Skip to contents

Create the aws argument of tar_resources() to specify optional settings to AWS for tar_target(..., repository = "aws"). See the format argument of tar_target() for details.


  prefix = targets::path_objects_dir_cloud(),
  region = NULL,
  part_size = 5 * (2^20),
  endpoint = NULL



Character of length 1, name of an existing bucket to upload and download the return values of the affected targets during the pipeline.


Character of length 1, "directory path" in the bucket where the target return values are stored.


Character of length 1, AWS region containing the S3 bucket. Set to NULL to use the default region.


Positive numeric of length 1, number of bytes for each part of a multipart upload. (Except the last part, which is the remainder.) In a multipart upload, each part must be at least 5 MB.


Character of length 1, URL endpoint for S3 storage. Defaults to the Amazon AWS endpoint if NULL. Example: To use the S3 protocol with Google Cloud Storage, set endpoint = "" and region = "auto". Also make sure to create HMAC access keys in the Google Cloud Storage console (under Settings => Interoperability) and set the AWS_ACCESS_KEY_ID and AWS_SECRET_ACCESS_KEY environment variables accordingly. After that, you should be able to use S3 storage formats with Google Cloud storage buckets. There is one limitation, however: even if your bucket has object versioning turned on, targets may fail to record object versions. Google Cloud Storage in particular has this incompatibility.


Object of class "tar_resources_aws", to be supplied to the aws argument of tar_resources().


See the cloud storage section of for details for instructions.


Functions tar_target() and tar_option_set() each takes an optional resources argument to supply non-default settings of various optional backends for data storage and high-performance computing. The tar_resources() function is a helper to supply those settings in the correct manner. Resources are all-or-nothing: if you specify any resources with tar_target(), all the resources from tar_option_get("resources") are dropped for that target. In other words, if you write tar_option_set(resources = resources_1) and then tar_target(x, my_command(), resources = resources_2), then everything in resources_1 is discarded for target x.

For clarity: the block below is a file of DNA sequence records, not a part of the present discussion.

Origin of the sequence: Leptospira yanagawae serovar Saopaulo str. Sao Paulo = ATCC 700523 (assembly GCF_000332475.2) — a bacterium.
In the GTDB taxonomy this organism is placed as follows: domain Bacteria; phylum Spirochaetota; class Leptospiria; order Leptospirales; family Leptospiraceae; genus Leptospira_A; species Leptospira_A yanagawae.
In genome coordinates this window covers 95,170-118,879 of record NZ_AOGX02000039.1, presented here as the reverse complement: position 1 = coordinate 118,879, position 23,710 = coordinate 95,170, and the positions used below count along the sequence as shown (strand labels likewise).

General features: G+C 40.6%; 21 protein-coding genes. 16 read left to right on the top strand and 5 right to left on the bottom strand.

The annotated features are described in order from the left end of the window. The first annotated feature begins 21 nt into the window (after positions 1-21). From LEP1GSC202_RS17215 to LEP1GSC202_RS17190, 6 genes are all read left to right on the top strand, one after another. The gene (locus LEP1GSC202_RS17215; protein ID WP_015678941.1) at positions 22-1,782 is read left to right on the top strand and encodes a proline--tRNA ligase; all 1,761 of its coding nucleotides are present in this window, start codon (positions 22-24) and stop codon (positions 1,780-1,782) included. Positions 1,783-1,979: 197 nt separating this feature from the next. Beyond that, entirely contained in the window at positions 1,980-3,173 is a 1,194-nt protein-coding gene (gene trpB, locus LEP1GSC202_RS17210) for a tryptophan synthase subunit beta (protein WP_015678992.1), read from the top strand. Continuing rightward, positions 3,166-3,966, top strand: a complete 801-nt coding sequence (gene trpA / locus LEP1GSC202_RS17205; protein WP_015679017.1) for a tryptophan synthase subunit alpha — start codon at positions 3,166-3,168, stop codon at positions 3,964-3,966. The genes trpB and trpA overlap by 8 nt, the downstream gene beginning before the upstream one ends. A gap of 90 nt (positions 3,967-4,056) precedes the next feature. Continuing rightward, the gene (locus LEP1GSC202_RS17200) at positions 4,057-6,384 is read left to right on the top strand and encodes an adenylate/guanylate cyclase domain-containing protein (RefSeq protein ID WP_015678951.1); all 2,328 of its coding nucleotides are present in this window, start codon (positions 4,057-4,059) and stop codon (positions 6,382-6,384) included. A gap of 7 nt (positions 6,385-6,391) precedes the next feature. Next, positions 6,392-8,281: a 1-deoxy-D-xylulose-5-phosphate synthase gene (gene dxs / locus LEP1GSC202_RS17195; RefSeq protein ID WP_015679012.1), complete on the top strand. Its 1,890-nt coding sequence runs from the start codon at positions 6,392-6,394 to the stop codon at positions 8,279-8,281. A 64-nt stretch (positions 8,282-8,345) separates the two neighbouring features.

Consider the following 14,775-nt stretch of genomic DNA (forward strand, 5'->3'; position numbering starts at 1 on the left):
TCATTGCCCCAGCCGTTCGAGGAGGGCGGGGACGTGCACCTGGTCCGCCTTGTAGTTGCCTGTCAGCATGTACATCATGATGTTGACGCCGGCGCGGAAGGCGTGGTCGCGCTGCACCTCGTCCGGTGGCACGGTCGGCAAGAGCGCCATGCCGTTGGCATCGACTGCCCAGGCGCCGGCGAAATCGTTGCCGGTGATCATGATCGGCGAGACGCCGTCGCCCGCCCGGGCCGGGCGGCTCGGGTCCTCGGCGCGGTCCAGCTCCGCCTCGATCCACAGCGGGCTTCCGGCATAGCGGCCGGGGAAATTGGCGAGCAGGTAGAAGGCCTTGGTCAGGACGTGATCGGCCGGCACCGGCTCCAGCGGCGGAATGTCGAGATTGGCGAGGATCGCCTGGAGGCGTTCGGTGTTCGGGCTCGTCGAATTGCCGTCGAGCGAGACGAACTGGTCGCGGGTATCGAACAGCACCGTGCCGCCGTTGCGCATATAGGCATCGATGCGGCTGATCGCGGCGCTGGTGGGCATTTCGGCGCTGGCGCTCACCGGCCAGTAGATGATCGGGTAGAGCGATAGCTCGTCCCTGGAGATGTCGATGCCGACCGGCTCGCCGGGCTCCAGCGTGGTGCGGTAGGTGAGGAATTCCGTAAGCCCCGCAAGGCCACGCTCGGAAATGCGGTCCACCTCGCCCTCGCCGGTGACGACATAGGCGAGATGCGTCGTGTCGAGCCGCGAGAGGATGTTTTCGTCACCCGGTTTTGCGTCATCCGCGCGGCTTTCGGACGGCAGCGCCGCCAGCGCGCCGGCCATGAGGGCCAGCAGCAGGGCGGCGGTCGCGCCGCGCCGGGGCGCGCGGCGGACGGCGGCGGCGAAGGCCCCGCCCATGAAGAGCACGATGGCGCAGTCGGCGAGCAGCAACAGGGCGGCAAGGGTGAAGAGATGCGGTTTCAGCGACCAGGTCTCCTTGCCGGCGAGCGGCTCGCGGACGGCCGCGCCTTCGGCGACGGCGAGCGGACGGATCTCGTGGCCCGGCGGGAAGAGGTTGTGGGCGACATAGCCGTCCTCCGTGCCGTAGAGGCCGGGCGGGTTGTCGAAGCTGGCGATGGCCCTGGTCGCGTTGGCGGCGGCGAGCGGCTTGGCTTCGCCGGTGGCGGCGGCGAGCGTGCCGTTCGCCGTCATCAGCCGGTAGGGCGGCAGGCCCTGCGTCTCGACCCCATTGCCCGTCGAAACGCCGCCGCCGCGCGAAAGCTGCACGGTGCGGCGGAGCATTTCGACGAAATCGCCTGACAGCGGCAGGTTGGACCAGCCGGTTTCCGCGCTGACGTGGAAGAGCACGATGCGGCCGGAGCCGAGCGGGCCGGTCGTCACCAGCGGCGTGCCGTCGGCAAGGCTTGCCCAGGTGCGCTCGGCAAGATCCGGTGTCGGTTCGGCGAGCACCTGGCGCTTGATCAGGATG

# Somewhere in you target script file (usually _targets.R):
  format = "qs",
  repository = "aws",
  resources = tar_resources(
    aws = tar_resources_aws(bucket = "yourbucketname"),
    qs = tar_resources_qs(preset = "fast")
#> <tar_stem> 
#>   name: name 
#>   command:
#>     command() 
#>   format: qs 
#>   repository: aws 
#>   iteration method: vector 
#>   error mode: stop 
#>   memory mode: persistent 
#>   storage mode: main 
#>   retrieval mode: main 
#>   deployment mode: worker 
#>   priority: 0 
#>   resources:
#>     aws: <environment>
#>     qs: <environment> 
#>   cue:
#>     mode: thorough
#>     command: TRUE
#>     depend: TRUE
#>     format: TRUE
#>     repository: TRUE
#>     iteration: TRUE
#>     file: TRUE 
#>   packages:
#>     targets
#>     stats
#>     graphics
#>     grDevices
#>     utils
#>     datasets
#>     methods
#>     base 
#>   library:
#>     NULL